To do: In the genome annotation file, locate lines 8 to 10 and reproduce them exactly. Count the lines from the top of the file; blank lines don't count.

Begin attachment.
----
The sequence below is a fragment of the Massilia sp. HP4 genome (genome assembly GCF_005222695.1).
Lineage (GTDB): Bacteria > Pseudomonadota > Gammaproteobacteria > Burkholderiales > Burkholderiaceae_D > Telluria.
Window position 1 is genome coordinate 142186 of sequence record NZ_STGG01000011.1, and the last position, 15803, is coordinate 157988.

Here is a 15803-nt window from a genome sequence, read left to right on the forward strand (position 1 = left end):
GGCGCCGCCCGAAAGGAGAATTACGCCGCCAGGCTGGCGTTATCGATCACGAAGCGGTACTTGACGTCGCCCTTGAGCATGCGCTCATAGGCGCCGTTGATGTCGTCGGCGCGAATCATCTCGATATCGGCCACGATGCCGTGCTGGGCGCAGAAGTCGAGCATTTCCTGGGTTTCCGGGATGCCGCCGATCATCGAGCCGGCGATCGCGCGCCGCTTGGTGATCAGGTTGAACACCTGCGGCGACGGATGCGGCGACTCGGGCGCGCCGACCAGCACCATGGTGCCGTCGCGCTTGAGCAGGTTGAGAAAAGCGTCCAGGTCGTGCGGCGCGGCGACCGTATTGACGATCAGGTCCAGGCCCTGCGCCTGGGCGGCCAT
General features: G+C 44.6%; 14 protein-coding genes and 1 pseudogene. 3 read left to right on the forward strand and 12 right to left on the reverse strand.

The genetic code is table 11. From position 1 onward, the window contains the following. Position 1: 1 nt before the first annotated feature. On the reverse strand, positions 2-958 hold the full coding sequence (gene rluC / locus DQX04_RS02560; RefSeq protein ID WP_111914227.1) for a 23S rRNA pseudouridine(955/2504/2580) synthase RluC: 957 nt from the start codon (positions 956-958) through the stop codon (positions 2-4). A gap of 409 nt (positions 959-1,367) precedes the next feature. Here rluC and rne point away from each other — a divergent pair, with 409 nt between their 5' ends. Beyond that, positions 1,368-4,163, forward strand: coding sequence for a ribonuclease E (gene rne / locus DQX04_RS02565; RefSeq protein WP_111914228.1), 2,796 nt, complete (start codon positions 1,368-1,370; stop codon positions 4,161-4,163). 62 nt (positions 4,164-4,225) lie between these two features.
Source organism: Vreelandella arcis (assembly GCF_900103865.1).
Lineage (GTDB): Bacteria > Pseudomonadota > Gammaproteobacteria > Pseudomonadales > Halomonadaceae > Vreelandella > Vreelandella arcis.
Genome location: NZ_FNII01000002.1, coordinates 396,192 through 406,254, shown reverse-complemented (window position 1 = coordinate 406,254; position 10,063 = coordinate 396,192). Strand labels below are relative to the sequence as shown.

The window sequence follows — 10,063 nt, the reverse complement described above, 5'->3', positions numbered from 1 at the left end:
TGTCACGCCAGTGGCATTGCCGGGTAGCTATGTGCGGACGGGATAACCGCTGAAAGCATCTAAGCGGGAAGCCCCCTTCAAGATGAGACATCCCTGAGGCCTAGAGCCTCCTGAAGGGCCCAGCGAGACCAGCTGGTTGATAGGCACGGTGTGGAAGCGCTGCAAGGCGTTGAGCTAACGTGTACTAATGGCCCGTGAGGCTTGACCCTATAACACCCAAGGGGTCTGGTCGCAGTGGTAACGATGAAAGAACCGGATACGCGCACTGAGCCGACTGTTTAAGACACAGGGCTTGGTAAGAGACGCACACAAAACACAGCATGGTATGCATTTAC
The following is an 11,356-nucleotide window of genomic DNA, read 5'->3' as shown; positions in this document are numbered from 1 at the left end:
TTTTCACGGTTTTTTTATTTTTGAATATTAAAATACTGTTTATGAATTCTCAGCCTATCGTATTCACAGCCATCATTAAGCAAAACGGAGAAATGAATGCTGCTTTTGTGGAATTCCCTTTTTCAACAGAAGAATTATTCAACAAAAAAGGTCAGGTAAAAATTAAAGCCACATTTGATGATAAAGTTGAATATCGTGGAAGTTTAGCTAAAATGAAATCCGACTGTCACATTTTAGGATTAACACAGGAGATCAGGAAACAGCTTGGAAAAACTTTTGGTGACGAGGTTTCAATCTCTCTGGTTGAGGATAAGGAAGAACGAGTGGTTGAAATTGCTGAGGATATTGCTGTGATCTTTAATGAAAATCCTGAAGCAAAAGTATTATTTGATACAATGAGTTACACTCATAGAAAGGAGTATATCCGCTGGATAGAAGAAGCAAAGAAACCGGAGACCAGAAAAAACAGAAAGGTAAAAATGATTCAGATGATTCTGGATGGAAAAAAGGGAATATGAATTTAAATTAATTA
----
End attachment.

Source organism: Vreelandella arcis (assembly GCF_900103865.1).
Lineage (GTDB): Bacteria > Pseudomonadota > Gammaproteobacteria > Pseudomonadales > Halomonadaceae > Vreelandella > Vreelandella arcis.
Genome location: NZ_FNII01000002.1, coordinates 396,192 through 406,254, shown reverse-complemented (window position 1 = coordinate 406,254; position 10,063 = coordinate 396,192). Strand labels below are relative to the sequence as shown.